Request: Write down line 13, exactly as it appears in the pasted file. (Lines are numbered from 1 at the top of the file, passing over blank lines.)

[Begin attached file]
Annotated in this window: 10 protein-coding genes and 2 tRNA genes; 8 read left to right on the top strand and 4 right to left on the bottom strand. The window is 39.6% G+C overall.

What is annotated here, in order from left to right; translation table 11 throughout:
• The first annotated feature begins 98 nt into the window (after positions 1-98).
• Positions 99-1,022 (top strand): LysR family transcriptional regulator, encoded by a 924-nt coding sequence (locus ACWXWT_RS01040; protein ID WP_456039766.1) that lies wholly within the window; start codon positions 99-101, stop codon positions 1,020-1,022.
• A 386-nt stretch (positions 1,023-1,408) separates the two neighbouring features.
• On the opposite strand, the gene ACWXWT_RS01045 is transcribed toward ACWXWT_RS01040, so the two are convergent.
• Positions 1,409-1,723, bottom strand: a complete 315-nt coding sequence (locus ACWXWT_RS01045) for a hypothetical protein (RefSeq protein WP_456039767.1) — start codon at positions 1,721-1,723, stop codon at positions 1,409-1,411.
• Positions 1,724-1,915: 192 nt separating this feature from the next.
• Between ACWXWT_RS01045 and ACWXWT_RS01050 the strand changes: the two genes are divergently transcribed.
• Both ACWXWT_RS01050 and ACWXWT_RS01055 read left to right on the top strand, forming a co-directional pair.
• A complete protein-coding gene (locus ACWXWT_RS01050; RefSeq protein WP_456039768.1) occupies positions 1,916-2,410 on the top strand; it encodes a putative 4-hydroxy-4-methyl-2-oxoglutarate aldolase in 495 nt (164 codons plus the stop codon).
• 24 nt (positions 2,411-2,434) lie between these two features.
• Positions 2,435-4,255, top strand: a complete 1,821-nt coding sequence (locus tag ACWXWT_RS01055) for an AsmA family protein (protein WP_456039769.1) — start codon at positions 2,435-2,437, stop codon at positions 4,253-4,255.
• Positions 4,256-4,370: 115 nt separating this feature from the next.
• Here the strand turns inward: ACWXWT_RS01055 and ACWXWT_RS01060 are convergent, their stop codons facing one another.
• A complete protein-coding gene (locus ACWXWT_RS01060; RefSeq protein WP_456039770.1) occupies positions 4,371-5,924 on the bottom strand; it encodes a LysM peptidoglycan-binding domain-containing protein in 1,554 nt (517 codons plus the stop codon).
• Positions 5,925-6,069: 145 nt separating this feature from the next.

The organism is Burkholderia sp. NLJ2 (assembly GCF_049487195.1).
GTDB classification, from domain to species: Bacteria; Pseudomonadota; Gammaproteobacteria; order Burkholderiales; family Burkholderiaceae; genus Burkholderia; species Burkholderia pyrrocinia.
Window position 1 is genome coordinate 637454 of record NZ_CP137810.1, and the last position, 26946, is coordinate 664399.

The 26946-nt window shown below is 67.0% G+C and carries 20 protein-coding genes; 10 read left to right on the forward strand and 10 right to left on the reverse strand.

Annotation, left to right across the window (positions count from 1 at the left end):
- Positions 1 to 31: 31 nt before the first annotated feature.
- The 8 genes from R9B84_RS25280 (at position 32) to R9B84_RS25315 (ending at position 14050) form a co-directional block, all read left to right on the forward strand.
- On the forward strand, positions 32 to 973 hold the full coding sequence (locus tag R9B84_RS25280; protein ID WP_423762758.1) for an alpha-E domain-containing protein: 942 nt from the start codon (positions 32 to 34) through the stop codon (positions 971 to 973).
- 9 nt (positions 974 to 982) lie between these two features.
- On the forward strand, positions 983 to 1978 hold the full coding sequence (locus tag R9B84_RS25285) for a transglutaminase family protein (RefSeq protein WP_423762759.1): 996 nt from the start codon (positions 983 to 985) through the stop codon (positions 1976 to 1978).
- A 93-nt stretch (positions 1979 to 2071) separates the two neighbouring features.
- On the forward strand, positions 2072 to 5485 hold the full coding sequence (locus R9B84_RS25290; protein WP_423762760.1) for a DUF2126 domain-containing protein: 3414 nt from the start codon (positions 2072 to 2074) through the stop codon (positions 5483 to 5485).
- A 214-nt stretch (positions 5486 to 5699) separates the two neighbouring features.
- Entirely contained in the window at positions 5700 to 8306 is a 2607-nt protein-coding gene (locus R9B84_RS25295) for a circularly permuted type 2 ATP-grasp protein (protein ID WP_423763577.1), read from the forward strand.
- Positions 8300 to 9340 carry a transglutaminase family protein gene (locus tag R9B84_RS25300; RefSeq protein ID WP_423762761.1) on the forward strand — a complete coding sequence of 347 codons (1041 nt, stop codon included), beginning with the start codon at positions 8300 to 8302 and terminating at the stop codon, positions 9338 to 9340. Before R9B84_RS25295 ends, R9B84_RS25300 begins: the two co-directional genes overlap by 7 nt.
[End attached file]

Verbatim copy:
• Positions 2,435-4,255, top strand: a complete 1,821-nt coding sequence (locus tag ACWXWT_RS01055) for an AsmA family protein (protein WP_456039769.1) — start codon at positions 2,435-2,437, stop codon at positions 4,253-4,255.